American League Outfield Player Watch: Jake Elmore

Two things stand out while highlighting Jake Elmore as the American League outfielder this week. First, it should be noted that Elmore does not yet have outfield eligibility. That is in the works, as Elmore started in left field two days ago — and has four other appearances there — and the Houston Astros plan on keeping him in left field. He does already have shortstop eligibility in Yahoo! (just second base in CBS and ESPN) and given the difference in quantity as well as quality of middle infielders vs. outfielders, it would be wise to play Elmore as your MI even when he does gain OF eligibility.

The second point worth noting, which is something that the reader has almost certainly noticed by now, is that Elmore plays for the Astros. Following up on that, the Astros are not a good offensive baseball team. In fact, one could justifiably call them a bad offensive team. The Astros rank in the bottom five in terms of wOBA, wRC+, runs scored, batting average, and on-base percentage. Sorry to disappoint, but Elmore isn’t a power hitter that will boost the Astros offensive output across the board. He has only eclipsed the .100 ISO mark in Rookie Ball and in the Pacific Coast League. Expecting a ton of home runs or RBIs from Elmore will surely leave you disappointed.

What Elmore can do for you is give you a solid OBP and provide some steals along the way. Throughout his minor league career Elmore never posted an OBP lower than .362, back in Double-A in 2011. He had more walks than strikeouts in 2009 (A-Ball), 2010 (Double-A), and last year (Triple-A). He has never played a season without a posting double digit walk rate. Prior to his call up, Elmore had 31 walks vs 37 strikeouts in Triple-A and had 16 steals while hitting a cool .299/.382/.433. The PCL inflates hitting, no doubt, and Elmore doesn’t profile as a .300 hitter in the big leagues but fellow OBP leaguers can certainly make use of his walks.

Elmore’s speed doesn’t grade out well, but he has a history of running. He had 16 bags in Triple-A this season though he is yet to successfully steal his first big league base (currently o-for-3). Last year he grabbed 32 bases against eight times CS, though historically what speed he has hasn’t been efficient. Tracing back to his Rookie Ball days, Elmore has run often, but has also been caught often. He has seasons of 9 SB vs. 8 CS, 13 SB vs. 7 CS, 25 SB vs. 13 CS, and 15 SB vs. 11 CS.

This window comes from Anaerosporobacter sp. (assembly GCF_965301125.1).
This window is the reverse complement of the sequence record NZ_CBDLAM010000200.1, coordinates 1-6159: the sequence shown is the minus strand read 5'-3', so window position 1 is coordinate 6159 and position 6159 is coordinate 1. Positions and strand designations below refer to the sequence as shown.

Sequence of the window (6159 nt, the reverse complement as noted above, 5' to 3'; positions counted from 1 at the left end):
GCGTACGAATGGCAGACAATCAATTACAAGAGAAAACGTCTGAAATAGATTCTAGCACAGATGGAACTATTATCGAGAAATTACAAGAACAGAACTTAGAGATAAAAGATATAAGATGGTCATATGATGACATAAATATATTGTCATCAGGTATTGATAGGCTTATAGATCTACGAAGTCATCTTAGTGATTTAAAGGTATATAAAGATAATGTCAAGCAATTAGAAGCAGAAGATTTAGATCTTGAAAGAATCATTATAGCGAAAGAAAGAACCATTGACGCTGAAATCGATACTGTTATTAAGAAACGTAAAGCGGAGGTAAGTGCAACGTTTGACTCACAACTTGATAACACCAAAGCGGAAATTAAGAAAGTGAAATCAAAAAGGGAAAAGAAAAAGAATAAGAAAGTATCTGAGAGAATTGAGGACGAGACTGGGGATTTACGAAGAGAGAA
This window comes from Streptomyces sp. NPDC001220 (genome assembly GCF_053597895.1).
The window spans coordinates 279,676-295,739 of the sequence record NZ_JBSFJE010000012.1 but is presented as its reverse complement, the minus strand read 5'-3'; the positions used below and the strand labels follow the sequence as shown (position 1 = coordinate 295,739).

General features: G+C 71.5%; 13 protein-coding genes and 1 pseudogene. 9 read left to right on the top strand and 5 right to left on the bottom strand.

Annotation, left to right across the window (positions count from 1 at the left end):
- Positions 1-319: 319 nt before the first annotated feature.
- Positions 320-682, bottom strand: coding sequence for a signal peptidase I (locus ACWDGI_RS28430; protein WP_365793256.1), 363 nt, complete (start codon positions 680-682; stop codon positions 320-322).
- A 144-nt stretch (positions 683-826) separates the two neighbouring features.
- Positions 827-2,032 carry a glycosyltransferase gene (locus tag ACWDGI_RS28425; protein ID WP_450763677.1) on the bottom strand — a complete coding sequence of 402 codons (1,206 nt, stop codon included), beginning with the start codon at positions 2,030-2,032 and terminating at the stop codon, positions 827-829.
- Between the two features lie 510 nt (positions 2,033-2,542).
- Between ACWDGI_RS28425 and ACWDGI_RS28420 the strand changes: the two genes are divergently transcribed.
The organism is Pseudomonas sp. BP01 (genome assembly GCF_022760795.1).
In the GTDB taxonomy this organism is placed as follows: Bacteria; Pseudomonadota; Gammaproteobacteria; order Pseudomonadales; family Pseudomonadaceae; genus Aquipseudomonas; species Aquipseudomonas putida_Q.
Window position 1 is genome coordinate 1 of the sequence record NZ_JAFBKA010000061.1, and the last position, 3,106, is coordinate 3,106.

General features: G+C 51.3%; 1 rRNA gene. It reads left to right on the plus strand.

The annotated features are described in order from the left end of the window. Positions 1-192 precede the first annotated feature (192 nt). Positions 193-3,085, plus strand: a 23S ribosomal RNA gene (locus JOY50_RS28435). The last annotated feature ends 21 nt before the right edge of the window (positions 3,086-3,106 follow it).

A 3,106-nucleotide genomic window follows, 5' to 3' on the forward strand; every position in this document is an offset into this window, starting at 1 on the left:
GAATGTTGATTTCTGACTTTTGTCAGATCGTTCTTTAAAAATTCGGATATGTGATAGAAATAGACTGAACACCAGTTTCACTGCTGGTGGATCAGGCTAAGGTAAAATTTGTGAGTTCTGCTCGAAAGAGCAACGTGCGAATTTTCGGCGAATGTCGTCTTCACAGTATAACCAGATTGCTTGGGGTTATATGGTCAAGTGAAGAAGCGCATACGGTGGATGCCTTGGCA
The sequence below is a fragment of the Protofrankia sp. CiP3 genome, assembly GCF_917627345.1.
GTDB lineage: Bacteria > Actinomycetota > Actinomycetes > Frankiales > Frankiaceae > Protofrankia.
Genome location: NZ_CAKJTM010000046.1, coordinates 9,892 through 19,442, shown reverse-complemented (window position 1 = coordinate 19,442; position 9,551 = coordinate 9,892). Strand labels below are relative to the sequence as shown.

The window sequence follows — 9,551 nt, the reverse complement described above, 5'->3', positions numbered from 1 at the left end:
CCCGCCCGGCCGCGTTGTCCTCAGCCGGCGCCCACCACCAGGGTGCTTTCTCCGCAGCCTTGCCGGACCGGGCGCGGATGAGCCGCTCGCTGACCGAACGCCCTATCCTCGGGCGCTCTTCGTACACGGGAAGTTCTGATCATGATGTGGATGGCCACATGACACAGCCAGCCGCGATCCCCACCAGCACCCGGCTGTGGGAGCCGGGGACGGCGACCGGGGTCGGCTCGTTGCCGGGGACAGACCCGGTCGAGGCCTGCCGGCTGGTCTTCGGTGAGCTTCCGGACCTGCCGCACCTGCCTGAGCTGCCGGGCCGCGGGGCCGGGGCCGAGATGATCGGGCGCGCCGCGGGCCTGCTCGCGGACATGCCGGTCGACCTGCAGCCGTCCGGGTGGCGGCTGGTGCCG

There is good news in that the Astros haven’t been shy about running, their 57 steals are middle of the pack. The bad news is that they maybe too bold in the running game, as they lead the league with 32 CS. To put that into context, the Milwaukee Brewers are second in the league with 30 CS, however the Brew Crew have 85 steals. If the Astros continue to send base runners regardless of consequence, Elmore will fit right in. Given that CS don’t matter in a strict counting sense in fantasy — granted if someone goes 0-15 perhaps their real life manager will stop giving them the green light — Elmore’s poor rates shouldn’t scare anyone off.

The best way of thinking about Elmore is to consider him Brett Gardner Lite. Both play for poor offensive ball clubs — the New York Yankees have a collective .298 wOBA vs Houston’s .294 — and both are guys who’s primary fantasy skills are OBP and steals. Assuming Elmore sticks in the majors, he could have double digit steals while posting a .345 OBP, similar to what Gardner projects. Gardner exclusively hits leadoff whereas Elmore has shifted around the lineup, however Elmore has received eight starts batting leadoff. For now, Elmore is available in virtually every league from Yahoo!, ESPN, and CBS. If anyone in AL-only or deep mixed leagues needs middle infield/outfield help in the OBP and steals categories, that is Elmore’s niche.

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My league uses net stolen bases, and players like Elmore make me glad that it does.